COVID-19 Outbreak Among Attendees of an Exercise Facility

Chicago, Illinois, August-September 2020

Frances R. Lendacki, MPH; Richard A. Teran, PhD; Stephanie Gretsch, MPH; Marielle J. Fricchione, MD; Janna L. Kerins, VMD

Disclosures

Morbidity and Mortality Weekly Report. 2021;70(9):321-325. 

In This Article

Discussion

This outbreak reinforces the need for combined COVID-19 prevention strategies, including universal mask use in public settings when persons are with others who do not live in the same household, especially indoors***; testing of symptomatic persons and those who have been exposed to SARS-CoV-2; self-isolation after symptom onset or a positive COVID-19 test result; and quarantining of persons who have been exposed to SARS-CoV-2.[3] Cases were identified among 68% of facility attendees, and CDPH attributed this outbreak to the high proportion of attendees with COVID-19 who participated in class while symptomatic, or asymptomatic and infectious. Most attendees did not wear a mask during exercise class; infrequent mask use when participating in indoor exercise classes likely contributed to transmission. In addition, the potential for infected persons to infect others between their testing date and receipt of test result reinforces the need to quarantine while waiting for a COVID-19 test result and avoid gatherings while unknowingly infectious.

Data on transmission of SARS-CoV-2 in exercise facilities are limited; outbreak reports indicate that increased respiratory exertion might facilitate transmission.[4–7] Clusters of SARS-CoV-2 transmission associated with exercise groups were reported before COVID-19 was declared a pandemic and before mask use was broadly recommended.[5,6] In a more recent outbreak related to an indoor hockey game, only athletic face shields partially covering the nose and mouth were used.[7]

Although the timing of cases suggests a point-source exposure, none was identified. Most interviewees attended several exercise classes. Some published evidence supports aerosolized transmission of SARS-CoV-2,[8] which could have been a contributing factor in this outbreak. Although the facility's ventilation system was not assessed, inadequate air circulation might have exacerbated transmission in the building, which was not originally designed for exercise classes.[9]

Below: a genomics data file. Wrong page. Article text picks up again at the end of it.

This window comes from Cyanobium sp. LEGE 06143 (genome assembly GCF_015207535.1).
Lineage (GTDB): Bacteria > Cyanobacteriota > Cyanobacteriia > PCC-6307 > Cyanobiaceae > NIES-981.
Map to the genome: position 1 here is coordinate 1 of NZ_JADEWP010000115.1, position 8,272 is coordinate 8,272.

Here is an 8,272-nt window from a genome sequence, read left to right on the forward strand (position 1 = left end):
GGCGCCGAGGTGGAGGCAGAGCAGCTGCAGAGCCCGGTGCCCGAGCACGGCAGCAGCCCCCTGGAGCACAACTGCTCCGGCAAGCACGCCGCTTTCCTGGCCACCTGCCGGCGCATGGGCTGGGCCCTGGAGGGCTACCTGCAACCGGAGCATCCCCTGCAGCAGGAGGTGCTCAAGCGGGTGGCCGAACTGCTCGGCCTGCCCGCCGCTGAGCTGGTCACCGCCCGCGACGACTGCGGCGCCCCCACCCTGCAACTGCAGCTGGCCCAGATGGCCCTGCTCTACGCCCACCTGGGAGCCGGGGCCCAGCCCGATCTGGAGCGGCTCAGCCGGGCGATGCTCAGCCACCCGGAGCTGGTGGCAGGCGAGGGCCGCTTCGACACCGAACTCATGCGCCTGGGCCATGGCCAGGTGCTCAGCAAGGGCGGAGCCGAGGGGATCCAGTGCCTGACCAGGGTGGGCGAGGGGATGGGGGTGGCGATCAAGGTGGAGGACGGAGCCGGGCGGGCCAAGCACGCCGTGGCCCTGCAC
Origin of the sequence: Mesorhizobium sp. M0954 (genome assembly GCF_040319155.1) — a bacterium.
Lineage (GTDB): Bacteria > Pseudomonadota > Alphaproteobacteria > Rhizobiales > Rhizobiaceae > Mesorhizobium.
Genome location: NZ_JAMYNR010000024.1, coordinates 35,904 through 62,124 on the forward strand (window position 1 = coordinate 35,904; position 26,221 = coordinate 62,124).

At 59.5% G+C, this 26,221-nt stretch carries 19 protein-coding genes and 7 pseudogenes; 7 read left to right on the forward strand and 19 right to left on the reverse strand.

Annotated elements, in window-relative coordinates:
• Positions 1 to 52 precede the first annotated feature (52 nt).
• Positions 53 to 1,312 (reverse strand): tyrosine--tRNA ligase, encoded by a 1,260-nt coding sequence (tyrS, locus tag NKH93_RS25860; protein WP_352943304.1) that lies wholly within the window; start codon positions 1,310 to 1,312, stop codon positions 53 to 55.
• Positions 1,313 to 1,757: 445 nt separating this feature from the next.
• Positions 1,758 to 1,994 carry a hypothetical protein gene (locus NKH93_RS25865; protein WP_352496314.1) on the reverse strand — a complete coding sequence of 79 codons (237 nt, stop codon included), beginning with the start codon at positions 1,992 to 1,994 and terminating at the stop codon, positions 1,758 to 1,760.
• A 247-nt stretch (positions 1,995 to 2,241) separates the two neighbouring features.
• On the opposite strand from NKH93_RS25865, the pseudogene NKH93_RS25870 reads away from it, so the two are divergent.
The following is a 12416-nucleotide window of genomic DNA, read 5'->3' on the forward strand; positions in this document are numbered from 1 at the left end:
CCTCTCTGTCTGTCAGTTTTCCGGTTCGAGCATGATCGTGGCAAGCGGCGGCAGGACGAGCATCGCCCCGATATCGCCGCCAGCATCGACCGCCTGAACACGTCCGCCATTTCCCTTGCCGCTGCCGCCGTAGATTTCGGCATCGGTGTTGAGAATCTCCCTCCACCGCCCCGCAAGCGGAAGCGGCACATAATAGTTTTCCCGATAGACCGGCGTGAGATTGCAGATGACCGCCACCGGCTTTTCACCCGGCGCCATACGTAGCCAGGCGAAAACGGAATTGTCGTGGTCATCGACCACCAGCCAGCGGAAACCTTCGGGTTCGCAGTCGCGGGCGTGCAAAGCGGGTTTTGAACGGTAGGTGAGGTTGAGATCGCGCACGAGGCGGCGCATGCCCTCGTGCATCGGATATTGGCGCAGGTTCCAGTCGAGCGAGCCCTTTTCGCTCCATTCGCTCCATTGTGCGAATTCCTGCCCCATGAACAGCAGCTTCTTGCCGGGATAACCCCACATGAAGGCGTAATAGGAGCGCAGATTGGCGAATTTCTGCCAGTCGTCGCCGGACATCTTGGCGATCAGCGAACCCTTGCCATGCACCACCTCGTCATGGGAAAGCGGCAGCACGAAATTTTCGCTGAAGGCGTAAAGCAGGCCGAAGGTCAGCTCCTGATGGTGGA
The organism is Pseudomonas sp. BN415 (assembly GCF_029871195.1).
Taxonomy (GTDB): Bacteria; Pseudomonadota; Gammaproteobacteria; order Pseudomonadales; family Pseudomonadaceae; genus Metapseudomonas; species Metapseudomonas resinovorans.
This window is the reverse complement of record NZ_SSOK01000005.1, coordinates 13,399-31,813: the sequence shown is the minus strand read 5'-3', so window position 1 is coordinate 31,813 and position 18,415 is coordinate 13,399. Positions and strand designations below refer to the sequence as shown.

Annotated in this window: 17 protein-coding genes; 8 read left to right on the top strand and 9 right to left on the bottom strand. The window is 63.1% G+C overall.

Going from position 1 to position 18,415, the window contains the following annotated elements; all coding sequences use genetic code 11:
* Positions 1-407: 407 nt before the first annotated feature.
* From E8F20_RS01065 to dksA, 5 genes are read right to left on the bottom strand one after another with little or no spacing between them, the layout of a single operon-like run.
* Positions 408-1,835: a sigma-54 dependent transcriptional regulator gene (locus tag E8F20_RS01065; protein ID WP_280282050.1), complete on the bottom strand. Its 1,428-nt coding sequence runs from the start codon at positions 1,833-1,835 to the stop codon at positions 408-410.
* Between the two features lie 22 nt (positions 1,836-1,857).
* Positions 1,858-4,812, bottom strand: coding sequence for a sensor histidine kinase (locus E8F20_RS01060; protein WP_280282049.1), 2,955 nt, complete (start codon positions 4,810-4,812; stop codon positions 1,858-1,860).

The findings in this report are subject to at least five limitations. First, because of incomplete interview and testing data, the cases might have been undercounted. Second, not all interviewees reported their class attendance or in-class behaviors, which limited the ability to link cases to particular classes and assess differences between attendees who did and did not have COVID-19. Third, reliance on self-reported behaviors and COVID-19 case status might have introduced recall and social desirability biases. Fourth, nonresponse and the small cohort size limited the precision of effect estimates. Finally, whole-genome sequencing was not performed to assess the phylogenetic relationships among cases linked to the exercise facility, and some attendees with COVID-19 might have acquired different strains of SARS-CoV-2 elsewhere in the community.

The outbreak described in this report occurred despite use of certain COVID-19 mitigation measures. To reduce SARS-CoV-2 transmission in exercise facilities, employees and patrons should wear a mask, even during high-intensity activities[10] while ≥6 ft apart.††† In addition, facilities should provide engineering and administrative controls including improving ventilation, enforcing physical distancing, increasing opportunities for hand hygiene, and reminding all employees and patrons to 1) isolate when experiencing COVID-19–like symptoms or after receiving a positive SARS-CoV-2 test result and 2) quarantine after a potential exposure to SARS-CoV-2 and while awaiting test results. Conducting exercise activities entirely outdoors or virtually could further reduce SARS-CoV-2 transmission risk.

***https://www.cdc.gov/coronavirus/2019-ncov/prevent-getting-sick/how-to-wear-cloth-face-coverings.html
†††Per CDC guidance, persons who are unable to wear a mask because of difficulty breathing during high-intensity activities must choose a location with greater ventilation and air exchange (e.g., outdoors versus indoors) where it is possible to keep ≥6 ft from others during activity. https://www.cdc.gov/coronavirus/2019-ncov/prevent-getting-sick/cloth-face-cover-guidance.html

Comments

3090D553-9492-4563-8681-AD288FA52ACE

processing....